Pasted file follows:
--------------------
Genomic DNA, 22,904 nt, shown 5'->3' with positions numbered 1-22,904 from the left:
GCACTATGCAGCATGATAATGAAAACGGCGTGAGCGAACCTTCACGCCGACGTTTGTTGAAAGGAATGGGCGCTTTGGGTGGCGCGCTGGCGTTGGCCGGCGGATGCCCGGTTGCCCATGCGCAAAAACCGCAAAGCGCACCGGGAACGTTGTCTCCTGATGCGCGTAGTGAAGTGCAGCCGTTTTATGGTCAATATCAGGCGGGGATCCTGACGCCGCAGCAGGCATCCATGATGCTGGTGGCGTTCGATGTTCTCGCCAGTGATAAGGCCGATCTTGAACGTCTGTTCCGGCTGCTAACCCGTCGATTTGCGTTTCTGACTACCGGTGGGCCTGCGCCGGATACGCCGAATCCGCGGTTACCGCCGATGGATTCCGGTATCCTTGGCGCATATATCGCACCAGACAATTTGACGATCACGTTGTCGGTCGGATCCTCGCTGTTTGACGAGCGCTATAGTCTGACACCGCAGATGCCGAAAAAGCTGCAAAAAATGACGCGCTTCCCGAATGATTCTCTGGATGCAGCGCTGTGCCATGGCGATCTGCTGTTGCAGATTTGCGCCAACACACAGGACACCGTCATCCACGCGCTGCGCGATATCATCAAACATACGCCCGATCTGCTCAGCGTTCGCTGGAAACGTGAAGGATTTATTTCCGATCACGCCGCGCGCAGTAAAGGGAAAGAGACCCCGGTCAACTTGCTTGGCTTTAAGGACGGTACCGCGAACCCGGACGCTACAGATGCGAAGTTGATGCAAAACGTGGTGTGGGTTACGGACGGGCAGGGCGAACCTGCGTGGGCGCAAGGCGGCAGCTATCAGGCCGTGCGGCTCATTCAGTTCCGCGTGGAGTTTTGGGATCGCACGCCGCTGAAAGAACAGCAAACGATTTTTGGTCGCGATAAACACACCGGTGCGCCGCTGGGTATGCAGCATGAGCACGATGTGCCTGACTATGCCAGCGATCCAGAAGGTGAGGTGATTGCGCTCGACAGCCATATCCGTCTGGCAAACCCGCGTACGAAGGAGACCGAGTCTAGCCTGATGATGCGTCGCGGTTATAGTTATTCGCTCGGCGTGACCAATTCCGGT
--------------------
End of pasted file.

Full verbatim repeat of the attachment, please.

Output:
Genomic DNA, 22,904 nt, shown 5'->3' with positions numbered 1-22,904 from the left:
GCACTATGCAGCATGATAATGAAAACGGCGTGAGCGAACCTTCACGCCGACGTTTGTTGAAAGGAATGGGCGCTTTGGGTGGCGCGCTGGCGTTGGCCGGCGGATGCCCGGTTGCCCATGCGCAAAAACCGCAAAGCGCACCGGGAACGTTGTCTCCTGATGCGCGTAGTGAAGTGCAGCCGTTTTATGGTCAATATCAGGCGGGGATCCTGACGCCGCAGCAGGCATCCATGATGCTGGTGGCGTTCGATGTTCTCGCCAGTGATAAGGCCGATCTTGAACGTCTGTTCCGGCTGCTAACCCGTCGATTTGCGTTTCTGACTACCGGTGGGCCTGCGCCGGATACGCCGAATCCGCGGTTACCGCCGATGGATTCCGGTATCCTTGGCGCATATATCGCACCAGACAATTTGACGATCACGTTGTCGGTCGGATCCTCGCTGTTTGACGAGCGCTATAGTCTGACACCGCAGATGCCGAAAAAGCTGCAAAAAATGACGCGCTTCCCGAATGATTCTCTGGATGCAGCGCTGTGCCATGGCGATCTGCTGTTGCAGATTTGCGCCAACACACAGGACACCGTCATCCACGCGCTGCGCGATATCATCAAACATACGCCCGATCTGCTCAGCGTTCGCTGGAAACGTGAAGGATTTATTTCCGATCACGCCGCGCGCAGTAAAGGGAAAGAGACCCCGGTCAACTTGCTTGGCTTTAAGGACGGTACCGCGAACCCGGACGCTACAGATGCGAAGTTGATGCAAAACGTGGTGTGGGTTACGGACGGGCAGGGCGAACCTGCGTGGGCGCAAGGCGGCAGCTATCAGGCCGTGCGGCTCATTCAGTTCCGCGTGGAGTTTTGGGATCGCACGCCGCTGAAAGAACAGCAAACGATTTTTGGTCGCGATAAACACACCGGTGCGCCGCTGGGTATGCAGCATGAGCACGATGTGCCTGACTATGCCAGCGATCCAGAAGGTGAGGTGATTGCGCTCGACAGCCATATCCGTCTGGCAAACCCGCGTACGAAGGAGACCGAGTCTAGCCTGATGATGCGTCGCGGTTATAGTTATTCGCTCGGCGTGACCAATTCCGGT